2. First Love by Ivan Turgenev
  3. The Man That Corrupted Hadleyburg by Mark Twain
  4. The Duel by Joseph Conrad
  5. The Hound of the Baskervilles by Arthur Conan Doyle
  6. My Life by Chekhov
  7. Rasselas, Prince of Abyssinia by Samuel Johnson
  8. Stempenyu: A Jewish Romance by Sholem Aleichem
  9. The Devil by Tolstoy
  10. The Awakening by Kate Chopin
  11. The Death of Ivan Ilych by Tolstoy
  12. The Nice Old Man and the Pretty Girl by Italo Svevo
  13. Parnassus on Wheels by Christopher Morley
Two of the thirteen I disliked, and two I thought first-rate. The others brought pleasure. There are some brilliant stories in the remaining twenty-nine novellas, which I look forward to reading at a more leisurely pace. For now, having digested thirteen new stories and many more memorable characters, I have binged on fiction. It is time for a little poetry, some diaries perhaps and non-fiction.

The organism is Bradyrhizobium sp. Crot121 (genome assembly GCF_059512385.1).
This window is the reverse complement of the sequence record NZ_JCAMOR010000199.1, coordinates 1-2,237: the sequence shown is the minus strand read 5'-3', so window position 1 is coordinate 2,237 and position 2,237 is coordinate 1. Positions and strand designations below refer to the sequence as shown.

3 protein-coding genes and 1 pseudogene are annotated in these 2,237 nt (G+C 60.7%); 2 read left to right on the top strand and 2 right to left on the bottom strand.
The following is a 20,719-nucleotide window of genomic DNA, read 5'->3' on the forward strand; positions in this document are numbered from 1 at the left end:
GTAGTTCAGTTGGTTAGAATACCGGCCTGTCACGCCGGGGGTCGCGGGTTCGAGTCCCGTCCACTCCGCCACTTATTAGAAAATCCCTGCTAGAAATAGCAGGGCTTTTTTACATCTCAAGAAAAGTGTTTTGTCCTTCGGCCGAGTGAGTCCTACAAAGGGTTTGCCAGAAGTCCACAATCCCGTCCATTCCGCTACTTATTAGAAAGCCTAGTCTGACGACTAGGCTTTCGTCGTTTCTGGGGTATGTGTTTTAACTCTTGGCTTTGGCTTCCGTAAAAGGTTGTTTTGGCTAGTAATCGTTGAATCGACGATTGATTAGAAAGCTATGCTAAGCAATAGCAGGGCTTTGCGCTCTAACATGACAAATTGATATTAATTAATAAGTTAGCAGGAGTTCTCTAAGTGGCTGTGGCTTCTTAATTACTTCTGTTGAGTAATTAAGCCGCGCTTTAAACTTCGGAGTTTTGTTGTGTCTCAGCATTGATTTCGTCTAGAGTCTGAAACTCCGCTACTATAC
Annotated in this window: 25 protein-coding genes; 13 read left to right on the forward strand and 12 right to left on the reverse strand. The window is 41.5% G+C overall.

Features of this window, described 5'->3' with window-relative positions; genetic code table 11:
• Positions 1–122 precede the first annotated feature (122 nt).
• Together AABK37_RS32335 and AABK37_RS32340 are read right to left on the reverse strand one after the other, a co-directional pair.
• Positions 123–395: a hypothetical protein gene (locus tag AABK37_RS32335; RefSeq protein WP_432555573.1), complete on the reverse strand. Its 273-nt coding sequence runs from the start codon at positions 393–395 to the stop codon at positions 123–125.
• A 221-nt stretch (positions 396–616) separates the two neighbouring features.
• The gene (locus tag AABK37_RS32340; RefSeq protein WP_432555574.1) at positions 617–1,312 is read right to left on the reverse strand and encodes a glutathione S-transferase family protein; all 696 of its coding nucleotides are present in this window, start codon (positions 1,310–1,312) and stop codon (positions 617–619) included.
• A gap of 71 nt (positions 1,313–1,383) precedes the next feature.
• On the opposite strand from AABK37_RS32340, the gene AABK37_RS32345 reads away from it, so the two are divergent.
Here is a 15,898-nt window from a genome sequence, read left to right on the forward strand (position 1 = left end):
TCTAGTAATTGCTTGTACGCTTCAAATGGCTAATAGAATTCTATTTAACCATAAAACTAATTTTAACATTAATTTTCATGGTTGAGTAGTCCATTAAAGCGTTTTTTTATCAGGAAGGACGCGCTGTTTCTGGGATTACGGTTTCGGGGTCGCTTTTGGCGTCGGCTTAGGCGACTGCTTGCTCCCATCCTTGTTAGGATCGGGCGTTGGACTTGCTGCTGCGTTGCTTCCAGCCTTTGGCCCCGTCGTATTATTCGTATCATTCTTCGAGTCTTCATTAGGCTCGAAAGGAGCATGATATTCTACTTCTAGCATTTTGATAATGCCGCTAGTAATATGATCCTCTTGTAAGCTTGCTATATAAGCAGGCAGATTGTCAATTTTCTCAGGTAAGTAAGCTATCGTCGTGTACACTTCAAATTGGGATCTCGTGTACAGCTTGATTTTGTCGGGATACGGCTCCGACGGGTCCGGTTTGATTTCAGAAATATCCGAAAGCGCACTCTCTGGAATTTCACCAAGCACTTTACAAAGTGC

First Love by Ivan Turgenev

For my second of the Art of the Novella series, my daughter selects Turgenev’s First Love. This is good, I am on surer ground with Turgenev than Melville. I consider the short stories in Sketches from a Hunter’s Album as among the finest and Kasyan from the Beautiful Lands the most perfect of that collection.

In First Love Turgenev writes with an artful simplicity, despite the slightly fusty Constance Garnett translation. Sixteen year old Vladimir falls hopelessly in love with twenty-one  year Zinaida, daughter of a diminished aristocratic family. With the self-possession of a twenty-one year old beauty, Zinaida, flirts effortlessly with Vladimir, playing him off against a contingent of fervent admirers. Suddenly her gaiety turns to wretchedness – as Vladimir (and the reader) decipher who has captured Zinaida’s love, Turgenev misdirects the reader and leads his story to a shocking ending. Full appreciation of the viciousness of the penultimate chapter, as so often with stories of this period, requires attentive reading. A few words conceal a lot of detail.